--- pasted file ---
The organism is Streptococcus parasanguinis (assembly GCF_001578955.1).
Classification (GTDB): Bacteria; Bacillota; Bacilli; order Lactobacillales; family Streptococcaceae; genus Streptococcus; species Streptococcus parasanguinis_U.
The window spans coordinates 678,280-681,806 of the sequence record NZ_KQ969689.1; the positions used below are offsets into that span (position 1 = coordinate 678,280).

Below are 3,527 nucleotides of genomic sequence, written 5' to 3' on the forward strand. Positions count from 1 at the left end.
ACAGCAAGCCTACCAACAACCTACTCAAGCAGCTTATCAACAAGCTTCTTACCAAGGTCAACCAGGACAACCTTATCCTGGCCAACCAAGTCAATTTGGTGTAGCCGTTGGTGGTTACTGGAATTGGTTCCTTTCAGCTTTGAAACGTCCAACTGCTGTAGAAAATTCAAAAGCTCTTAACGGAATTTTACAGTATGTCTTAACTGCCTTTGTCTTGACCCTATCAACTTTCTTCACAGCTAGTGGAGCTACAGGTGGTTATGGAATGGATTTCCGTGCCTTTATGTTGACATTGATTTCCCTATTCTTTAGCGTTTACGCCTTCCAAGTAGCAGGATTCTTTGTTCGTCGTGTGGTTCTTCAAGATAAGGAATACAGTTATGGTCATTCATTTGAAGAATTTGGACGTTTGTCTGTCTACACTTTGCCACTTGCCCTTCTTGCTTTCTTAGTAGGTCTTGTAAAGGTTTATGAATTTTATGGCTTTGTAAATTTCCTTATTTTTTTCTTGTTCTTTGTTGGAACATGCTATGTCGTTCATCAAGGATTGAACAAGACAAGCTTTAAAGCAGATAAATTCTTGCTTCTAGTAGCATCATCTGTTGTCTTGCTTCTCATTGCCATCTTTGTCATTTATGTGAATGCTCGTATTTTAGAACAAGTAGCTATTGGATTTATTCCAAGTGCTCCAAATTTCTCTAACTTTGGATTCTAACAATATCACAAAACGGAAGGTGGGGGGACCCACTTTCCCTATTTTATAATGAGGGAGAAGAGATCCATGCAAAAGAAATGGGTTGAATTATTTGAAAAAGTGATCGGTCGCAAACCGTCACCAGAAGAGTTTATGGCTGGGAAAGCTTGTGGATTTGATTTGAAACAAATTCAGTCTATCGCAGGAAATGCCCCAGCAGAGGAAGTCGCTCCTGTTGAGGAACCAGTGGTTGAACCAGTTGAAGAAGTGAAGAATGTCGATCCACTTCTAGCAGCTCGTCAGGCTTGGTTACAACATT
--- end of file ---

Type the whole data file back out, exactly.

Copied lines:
The organism is Streptococcus parasanguinis (assembly GCF_001578955.1).
Classification (GTDB): Bacteria; Bacillota; Bacilli; order Lactobacillales; family Streptococcaceae; genus Streptococcus; species Streptococcus parasanguinis_U.
The window spans coordinates 678,280-681,806 of the sequence record NZ_KQ969689.1; the positions used below are offsets into that span (position 1 = coordinate 678,280).

Below are 3,527 nucleotides of genomic sequence, written 5' to 3' on the forward strand. Positions count from 1 at the left end.
ACAGCAAGCCTACCAACAACCTACTCAAGCAGCTTATCAACAAGCTTCTTACCAAGGTCAACCAGGACAACCTTATCCTGGCCAACCAAGTCAATTTGGTGTAGCCGTTGGTGGTTACTGGAATTGGTTCCTTTCAGCTTTGAAACGTCCAACTGCTGTAGAAAATTCAAAAGCTCTTAACGGAATTTTACAGTATGTCTTAACTGCCTTTGTCTTGACCCTATCAACTTTCTTCACAGCTAGTGGAGCTACAGGTGGTTATGGAATGGATTTCCGTGCCTTTATGTTGACATTGATTTCCCTATTCTTTAGCGTTTACGCCTTCCAAGTAGCAGGATTCTTTGTTCGTCGTGTGGTTCTTCAAGATAAGGAATACAGTTATGGTCATTCATTTGAAGAATTTGGACGTTTGTCTGTCTACACTTTGCCACTTGCCCTTCTTGCTTTCTTAGTAGGTCTTGTAAAGGTTTATGAATTTTATGGCTTTGTAAATTTCCTTATTTTTTTCTTGTTCTTTGTTGGAACATGCTATGTCGTTCATCAAGGATTGAACAAGACAAGCTTTAAAGCAGATAAATTCTTGCTTCTAGTAGCATCATCTGTTGTCTTGCTTCTCATTGCCATCTTTGTCATTTATGTGAATGCTCGTATTTTAGAACAAGTAGCTATTGGATTTATTCCAAGTGCTCCAAATTTCTCTAACTTTGGATTCTAACAATATCACAAAACGGAAGGTGGGGGGACCCACTTTCCCTATTTTATAATGAGGGAGAAGAGATCCATGCAAAAGAAATGGGTTGAATTATTTGAAAAAGTGATCGGTCGCAAACCGTCACCAGAAGAGTTTATGGCTGGGAAAGCTTGTGGATTTGATTTGAAACAAATTCAGTCTATCGCAGGAAATGCCCCAGCAGAGGAAGTCGCTCCTGTTGAGGAACCAGTGGTTGAACCAGTTGAAGAAGTGAAGAATGTCGATCCACTTCTAGCAGCTCGTCAGGCTTGGTTACAACATT